The copyists and note-takers signed their names at the end of the volumes; the name Yamanaka Shūsai Hideyuki appears most frequently; also appearing frequently are the names of editors and proofreaders, and corrections and later annotations in red ink are found in a number of the manuscripts. In addition to the contemporary dates, there are many references to the earlier manuscript versions being copied: these dates range from 1677 to 1796.
The topics covered by the volumes range widely, and include: herbal medicine and other prescriptions; treatments for diseases of the eye and other parts of the head; surgery, particularly on cancers, swellings, and fistulas; breast cancer; smallpox; scurvy; osteopathy; the treatment of wounds; hematology; gynecology and obstetrics; and pediatric medicine. There are several volumes containing illustrative drawings, some hand-colored and others are black-and-white; they include detailed images of surgical procedures and close-ups of suturing; examples of bandages and wrappings; osteopathic manipulations; and medicinal plants.
One volume in particular stands out above the rest, consisting of over ninety carefully drawn, full-page, hand-coloured illustrations, nine of which are double-page, displaying patients with dislocated limbs, skin cancer, or requiring sophisticated bandages, as well as illustrations of internal organs and one page with surgical instruments. One of the illustrations is a realistic portrait of Hanaoka Seishū, with a beard and spectacles (probably imported from Holland), showing him excising a cyst from a patient. At the end of the volume, two different explanatory texts in Kanbun (classical Chinese read in the Japanese manner) provide comments in the volume about the diseases and their treatment.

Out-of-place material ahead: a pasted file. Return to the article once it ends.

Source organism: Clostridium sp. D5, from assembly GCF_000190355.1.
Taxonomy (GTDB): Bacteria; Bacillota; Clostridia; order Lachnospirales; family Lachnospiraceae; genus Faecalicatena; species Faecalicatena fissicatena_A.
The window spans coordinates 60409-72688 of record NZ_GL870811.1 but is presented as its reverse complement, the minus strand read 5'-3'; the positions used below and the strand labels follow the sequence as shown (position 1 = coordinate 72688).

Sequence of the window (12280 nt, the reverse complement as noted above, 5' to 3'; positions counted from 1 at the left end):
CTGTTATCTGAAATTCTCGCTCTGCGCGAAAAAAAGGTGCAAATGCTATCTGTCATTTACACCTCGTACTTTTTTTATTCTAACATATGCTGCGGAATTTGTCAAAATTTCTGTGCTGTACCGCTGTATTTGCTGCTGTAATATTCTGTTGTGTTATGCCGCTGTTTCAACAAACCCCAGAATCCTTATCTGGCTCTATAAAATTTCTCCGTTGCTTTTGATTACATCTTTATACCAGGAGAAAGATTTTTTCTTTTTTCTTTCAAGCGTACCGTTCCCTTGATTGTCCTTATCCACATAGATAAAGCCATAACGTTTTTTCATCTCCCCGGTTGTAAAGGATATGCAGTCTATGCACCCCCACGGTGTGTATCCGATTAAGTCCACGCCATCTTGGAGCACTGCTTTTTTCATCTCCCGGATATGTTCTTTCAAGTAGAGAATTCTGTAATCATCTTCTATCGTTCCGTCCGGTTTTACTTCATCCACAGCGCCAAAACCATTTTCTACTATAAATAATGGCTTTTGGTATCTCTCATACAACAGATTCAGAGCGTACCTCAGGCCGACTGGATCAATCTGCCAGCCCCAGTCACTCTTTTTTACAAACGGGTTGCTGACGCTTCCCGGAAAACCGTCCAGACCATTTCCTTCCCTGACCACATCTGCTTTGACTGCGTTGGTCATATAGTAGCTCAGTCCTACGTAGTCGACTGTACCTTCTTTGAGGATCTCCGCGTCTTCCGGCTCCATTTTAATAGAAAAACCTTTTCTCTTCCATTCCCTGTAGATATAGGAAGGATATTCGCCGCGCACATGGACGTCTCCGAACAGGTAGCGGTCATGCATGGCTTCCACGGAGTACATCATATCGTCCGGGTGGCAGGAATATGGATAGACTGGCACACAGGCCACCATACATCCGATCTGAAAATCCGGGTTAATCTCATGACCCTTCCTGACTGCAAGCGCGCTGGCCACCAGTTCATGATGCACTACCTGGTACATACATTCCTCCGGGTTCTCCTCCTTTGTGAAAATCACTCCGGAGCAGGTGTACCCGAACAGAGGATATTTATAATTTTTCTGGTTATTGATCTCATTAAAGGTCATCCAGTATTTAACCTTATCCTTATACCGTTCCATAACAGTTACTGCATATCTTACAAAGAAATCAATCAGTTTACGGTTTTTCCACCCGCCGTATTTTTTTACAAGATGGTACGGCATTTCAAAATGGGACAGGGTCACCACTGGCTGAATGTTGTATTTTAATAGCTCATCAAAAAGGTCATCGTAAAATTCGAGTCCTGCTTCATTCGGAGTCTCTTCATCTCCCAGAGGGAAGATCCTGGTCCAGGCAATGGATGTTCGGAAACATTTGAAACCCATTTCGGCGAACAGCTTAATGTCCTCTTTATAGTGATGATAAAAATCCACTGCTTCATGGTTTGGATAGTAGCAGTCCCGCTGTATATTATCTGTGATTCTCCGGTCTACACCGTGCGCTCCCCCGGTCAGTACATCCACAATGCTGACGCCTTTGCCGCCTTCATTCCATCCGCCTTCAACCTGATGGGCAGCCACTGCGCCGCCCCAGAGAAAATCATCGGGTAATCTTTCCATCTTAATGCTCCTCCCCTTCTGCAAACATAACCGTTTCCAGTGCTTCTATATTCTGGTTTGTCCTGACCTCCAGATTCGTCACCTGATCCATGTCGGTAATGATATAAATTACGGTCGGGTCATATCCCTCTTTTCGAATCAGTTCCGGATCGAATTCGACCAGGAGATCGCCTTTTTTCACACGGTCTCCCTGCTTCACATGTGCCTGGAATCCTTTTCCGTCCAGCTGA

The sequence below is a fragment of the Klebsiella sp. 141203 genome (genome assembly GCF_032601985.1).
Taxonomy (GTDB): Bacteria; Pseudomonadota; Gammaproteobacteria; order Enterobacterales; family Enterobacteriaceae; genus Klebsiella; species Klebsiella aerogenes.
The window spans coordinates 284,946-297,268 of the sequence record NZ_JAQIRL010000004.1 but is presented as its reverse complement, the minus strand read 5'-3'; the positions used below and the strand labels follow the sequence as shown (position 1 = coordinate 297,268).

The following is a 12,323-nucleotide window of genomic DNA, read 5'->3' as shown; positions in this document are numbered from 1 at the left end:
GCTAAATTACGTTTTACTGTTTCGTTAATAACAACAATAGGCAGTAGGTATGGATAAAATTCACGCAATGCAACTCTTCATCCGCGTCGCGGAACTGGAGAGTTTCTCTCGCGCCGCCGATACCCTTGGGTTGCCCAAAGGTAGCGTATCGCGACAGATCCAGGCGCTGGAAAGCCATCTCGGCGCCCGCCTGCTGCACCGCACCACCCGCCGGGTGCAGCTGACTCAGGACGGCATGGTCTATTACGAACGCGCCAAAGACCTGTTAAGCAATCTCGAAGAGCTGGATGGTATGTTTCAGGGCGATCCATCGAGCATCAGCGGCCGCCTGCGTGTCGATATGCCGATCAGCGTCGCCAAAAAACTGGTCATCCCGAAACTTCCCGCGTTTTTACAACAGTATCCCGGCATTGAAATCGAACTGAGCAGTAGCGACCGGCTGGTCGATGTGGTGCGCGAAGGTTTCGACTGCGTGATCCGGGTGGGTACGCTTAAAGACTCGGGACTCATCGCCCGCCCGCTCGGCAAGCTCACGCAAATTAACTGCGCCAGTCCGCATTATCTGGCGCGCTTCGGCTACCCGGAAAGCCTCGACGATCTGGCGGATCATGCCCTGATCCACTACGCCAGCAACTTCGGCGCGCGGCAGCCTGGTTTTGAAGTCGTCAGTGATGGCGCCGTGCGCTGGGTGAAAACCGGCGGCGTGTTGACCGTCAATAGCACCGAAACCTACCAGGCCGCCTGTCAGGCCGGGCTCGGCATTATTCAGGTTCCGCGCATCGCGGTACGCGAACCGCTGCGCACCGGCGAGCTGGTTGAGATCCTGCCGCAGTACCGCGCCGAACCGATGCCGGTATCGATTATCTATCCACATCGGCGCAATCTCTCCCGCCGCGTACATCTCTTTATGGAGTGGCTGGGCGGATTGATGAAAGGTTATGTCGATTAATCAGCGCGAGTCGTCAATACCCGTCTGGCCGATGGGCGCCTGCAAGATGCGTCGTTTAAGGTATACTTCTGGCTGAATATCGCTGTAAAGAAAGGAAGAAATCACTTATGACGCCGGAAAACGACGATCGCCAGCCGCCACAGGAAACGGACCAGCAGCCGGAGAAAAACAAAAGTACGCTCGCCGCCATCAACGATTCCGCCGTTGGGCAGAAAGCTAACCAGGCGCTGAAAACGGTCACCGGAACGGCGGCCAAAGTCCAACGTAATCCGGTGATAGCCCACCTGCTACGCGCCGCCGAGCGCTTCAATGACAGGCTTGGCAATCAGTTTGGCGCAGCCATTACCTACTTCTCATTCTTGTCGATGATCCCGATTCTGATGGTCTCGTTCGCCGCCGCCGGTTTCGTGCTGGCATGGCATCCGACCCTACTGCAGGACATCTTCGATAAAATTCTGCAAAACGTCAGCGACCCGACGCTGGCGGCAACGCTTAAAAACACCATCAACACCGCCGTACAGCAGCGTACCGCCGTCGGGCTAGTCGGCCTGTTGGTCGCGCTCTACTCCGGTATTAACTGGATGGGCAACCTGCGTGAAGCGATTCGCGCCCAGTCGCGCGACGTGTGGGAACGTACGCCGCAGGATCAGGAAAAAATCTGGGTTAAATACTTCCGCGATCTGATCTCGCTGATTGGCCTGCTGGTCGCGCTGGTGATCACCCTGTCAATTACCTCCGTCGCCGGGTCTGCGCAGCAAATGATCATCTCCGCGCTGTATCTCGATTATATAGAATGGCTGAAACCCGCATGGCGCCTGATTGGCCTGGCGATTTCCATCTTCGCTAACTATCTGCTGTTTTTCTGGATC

Each codex in the collection is composed of leaves of rice paper, with hand-sewn bindings and soft covers, and calligraphy in black and red ink. Some of the texts are written in Shino Japanese (Chinese reading style) using all Kanji characters, while other texts are in Shino Japanese written in 19th-century characters - the language of the educated class in Japan. At least one volume (Vol. 21) contains Dutch words for medicinal compounds. The script reads back to front; the script is laid out in vertical columns that are read from right to left across the page. In some cases, pages or sections and covers are missing, and some volumes bear traces of insect damage, but for the most part, the volumes are remarkably well-preserved.
All titles are taken when possible from the covers or from section headings; approximate translations in English provided by library staff and are in brackets. In the case of missing titles, a title was supplied from content by library staff. Titles and significant names are also given in Japanese characters, and some older calendar dates are also given in modern Western dates. Illegible or untranslatable text is indicated by blank lines.
Volumes are arranged in this collection guide in two series: sets of notebooks, and single volumes. The items in the sets are linked by common themes or bodies of knowledge, and range from two to eleven volumes. They include collections of works by one physician, as well as sets of manuals and lecture notes on topics such as obstetrics and gynecology, metallurgy, opthalmology, pox and skin diseases, and others. Single volumes are housed after the sets.
All titles are taken when possible from the covers or from section headings; approximate translations in English provided by library staff and are in brackets. Titles and significant names are also given in Japanese characters.
Each volume has been assigned a unique institutional identifier.
Acquired as part of the History of Medicine Collections at Duke University.
The papers of the elder Iredell concern colonial life and Revolutionary sentiment in North Carolina; the Revolution and North Carolina's ratification of the Constitution; and North Carolina and national politics (1780s and 1790s); and include early letters from friends and relatives in England and Ireland, including the Macartney family. Most of the correspondence between 1799 and the War of 1812 concerns family and business matters. Papers of James Iredell, Jr., pertain mostly to his legal career. Other topics include his student activities at Yale, national and North Carolina politics, naval appointments, patronage matters, the nullification crisis, and family affairs. Correspondents in the collection include John Branch, John C. Calhoun, Henry Clay, Samuel Chase, William R. Davie, Oliver Ellsworth, Robert Y. Hayne, Joseph Hewes, William Hooper, John Jay, Charles Lee, Henry Lee, H. E. McCulloh, John Marshall, A. Nielson, William Paterson, Timothy Pickering, Richard Dobbs Spaight, Sr., Zachary Taylor, and John Tyler.